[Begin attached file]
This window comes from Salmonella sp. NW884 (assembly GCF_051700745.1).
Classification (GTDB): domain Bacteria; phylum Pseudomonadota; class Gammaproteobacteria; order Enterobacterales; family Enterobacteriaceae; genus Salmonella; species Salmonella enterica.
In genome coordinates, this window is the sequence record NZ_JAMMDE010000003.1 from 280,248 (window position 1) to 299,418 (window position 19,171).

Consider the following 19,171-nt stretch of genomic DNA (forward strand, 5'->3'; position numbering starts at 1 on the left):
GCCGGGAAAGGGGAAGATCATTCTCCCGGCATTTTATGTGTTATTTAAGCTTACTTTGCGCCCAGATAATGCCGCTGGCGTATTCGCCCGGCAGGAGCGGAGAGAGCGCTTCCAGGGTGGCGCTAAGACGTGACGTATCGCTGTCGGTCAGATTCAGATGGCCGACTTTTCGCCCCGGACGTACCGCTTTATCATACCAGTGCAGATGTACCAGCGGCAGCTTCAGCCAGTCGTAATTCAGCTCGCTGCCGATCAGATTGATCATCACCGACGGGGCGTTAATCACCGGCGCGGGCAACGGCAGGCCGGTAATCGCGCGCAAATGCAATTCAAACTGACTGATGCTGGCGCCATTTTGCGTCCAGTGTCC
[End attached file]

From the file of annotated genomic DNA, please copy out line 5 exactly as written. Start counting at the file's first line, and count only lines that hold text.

GCCGGGAAAGGGGAAGATCATTCTCCCGGCATTTTATGTGTTATTTAAGCTTACTTTGCGCCCAGATAATGCCGCTGGCGTATTCGCCCGGCAGGAGCGGAGAGAGCGCTTCCAGGGTGGCGCTAAGACGTGACGTATCGCTGTCGGTCAGATTCAGATGGCCGACTTTTCGCCCCGGACGTACCGCTTTATCATACCAGTGCAGATGTACCAGCGGCAGCTTCAGCCAGTCGTAATTCAGCTCGCTGCCGATCAGATTGATCATCACCGACGGGGCGTTAATCACCGGCGCGGGCAACGGCAGGCCGGTAATCGCGCGCAAATGCAATTCAAACTGACTGATGCTGGCGCCATTTTGCGTCCAGTGTCC